So, you can imagine how excited I was to find out about Vishay’s new IR modules designed specifically for sensor applications. They have two basic versions: one with a fixed gain that is constantly super-sensitive, and another one with a predictably-varying AGC that lets you know how bright the incident IR is. We used the fixed-gain units on the IR proximity sensors we released earlier this year, and we plan to make more products that use these unique sensors. In the meantime, we are happy to offer the through-hole versions of these sensors so you can start playing around with them to make your own sensor systems. Here are the two parts:
Those IR proximity sensors I mentioned earlier work nicely with these new sensors since our boards include a high-brightness LED with a 38 kHz modulation circuit, so you can use several of those with these new IR detectors to make sophisticated sensing solutions in which you enable one emitter at a time and monitor the reflections with all the other sensors.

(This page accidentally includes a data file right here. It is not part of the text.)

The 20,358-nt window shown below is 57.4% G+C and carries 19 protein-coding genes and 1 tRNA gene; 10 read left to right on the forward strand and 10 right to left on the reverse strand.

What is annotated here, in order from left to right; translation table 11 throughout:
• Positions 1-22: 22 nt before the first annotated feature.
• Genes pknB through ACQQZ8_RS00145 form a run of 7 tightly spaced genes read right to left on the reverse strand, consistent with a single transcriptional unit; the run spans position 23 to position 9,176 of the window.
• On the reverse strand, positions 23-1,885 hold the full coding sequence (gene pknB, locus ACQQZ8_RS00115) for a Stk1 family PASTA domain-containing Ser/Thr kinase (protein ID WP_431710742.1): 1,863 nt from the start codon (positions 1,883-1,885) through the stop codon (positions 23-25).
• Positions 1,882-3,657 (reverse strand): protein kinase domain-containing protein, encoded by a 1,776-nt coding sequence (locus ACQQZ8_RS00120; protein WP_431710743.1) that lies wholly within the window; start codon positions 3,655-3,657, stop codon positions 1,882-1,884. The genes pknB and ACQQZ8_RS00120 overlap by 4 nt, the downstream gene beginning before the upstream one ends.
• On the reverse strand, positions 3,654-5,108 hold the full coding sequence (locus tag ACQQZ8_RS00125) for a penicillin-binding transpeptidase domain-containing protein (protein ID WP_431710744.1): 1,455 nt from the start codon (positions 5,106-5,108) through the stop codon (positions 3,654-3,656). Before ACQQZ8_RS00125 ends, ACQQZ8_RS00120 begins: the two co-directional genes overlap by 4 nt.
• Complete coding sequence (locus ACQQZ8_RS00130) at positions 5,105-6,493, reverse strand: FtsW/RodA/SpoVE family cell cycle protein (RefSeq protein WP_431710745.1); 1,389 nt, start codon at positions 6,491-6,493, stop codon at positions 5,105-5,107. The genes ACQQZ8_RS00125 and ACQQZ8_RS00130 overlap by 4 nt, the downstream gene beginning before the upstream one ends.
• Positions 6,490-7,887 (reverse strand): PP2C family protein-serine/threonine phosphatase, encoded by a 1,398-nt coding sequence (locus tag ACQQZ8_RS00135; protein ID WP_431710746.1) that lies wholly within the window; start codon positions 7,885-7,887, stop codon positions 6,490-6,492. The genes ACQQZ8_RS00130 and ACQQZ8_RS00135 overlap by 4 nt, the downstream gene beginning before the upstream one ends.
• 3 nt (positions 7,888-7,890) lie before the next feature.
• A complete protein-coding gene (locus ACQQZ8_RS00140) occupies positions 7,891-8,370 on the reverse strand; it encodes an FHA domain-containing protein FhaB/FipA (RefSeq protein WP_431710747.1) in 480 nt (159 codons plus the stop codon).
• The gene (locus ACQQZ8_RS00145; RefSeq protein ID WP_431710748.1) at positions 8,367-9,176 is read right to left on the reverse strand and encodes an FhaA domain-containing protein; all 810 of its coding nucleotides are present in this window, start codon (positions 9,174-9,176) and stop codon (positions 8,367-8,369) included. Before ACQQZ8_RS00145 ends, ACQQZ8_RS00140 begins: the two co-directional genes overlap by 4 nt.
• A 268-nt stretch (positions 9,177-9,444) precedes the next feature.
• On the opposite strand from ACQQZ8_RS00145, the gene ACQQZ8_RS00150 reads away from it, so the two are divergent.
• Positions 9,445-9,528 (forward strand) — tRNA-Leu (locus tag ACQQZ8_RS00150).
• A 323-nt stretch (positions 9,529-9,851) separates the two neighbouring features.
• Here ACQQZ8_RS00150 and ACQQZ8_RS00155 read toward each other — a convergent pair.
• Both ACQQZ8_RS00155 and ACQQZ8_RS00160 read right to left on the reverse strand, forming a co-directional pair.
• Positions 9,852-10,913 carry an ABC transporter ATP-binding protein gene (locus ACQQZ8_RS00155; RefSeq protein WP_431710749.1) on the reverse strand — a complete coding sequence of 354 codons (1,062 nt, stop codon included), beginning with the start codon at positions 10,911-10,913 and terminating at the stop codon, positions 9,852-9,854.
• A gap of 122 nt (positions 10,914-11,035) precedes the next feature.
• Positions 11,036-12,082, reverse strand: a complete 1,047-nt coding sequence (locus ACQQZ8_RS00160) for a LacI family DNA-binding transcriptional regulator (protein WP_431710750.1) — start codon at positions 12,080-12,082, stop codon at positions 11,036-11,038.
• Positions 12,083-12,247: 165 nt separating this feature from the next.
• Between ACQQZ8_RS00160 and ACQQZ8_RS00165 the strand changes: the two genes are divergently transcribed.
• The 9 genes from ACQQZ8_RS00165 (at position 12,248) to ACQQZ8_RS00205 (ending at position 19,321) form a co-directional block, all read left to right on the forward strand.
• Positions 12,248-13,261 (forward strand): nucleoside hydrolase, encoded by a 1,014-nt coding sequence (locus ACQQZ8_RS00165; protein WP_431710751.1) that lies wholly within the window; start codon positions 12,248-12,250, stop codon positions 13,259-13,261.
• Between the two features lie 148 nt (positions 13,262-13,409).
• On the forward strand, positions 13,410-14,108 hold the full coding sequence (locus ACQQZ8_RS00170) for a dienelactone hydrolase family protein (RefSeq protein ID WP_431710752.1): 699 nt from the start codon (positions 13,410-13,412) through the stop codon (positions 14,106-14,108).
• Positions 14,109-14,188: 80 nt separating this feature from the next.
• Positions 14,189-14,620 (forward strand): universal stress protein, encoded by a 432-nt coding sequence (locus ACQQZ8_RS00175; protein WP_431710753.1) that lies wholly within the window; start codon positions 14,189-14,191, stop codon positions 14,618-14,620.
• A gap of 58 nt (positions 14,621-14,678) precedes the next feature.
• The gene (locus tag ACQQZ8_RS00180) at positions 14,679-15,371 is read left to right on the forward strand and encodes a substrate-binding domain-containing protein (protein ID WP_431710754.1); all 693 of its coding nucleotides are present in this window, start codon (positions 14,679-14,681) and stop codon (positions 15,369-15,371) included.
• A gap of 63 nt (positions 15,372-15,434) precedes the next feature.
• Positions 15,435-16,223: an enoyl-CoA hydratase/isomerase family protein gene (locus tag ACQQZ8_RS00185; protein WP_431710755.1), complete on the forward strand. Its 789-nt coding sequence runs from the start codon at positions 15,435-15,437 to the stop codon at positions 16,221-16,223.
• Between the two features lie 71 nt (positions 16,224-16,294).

We’re now selling an I²C long distance differential extender from SJTbits. When you connect one of these boards to each I²C device in your system, they transparently convert all I²C communications to differential signaling and back, allowing the range of your I²C bus to be significantly increased (they have been tested at ranges of over a hundred feet).
For more information, see the I²C Long Distance Differential Extender product page.
Do you want your project to vibrate annoyingly like a cell phone? Then our new vibration motor might be just what you are looking for. The vibration motor is intended for 3 V operation and is small (11.6 × 4.6 × 4.8 mm) and light (0.8 g), which means you do not need a lot of space in your project for it. The vibration motor includes the small rubber sleeve shown in the picture, which allows for easier mounting and slightly dampens any chattering that might occur against the surface it is mounted to.
For more information, see the Vibration motor 11.6 × 4.6 × 4.8 mm product page.We also carry three shaftless vibration motors:
Ever since the release of our original adjustable boost regulators, customers have been requesting higher-power versions. Doing power systems right is not easy, and minute differences in component choices and layout can make a huge difference in performance: we went through three different failed designs before arriving at our new U3V50x family of step-up voltage regulators, which we think offers a great balance of size, performance, and price.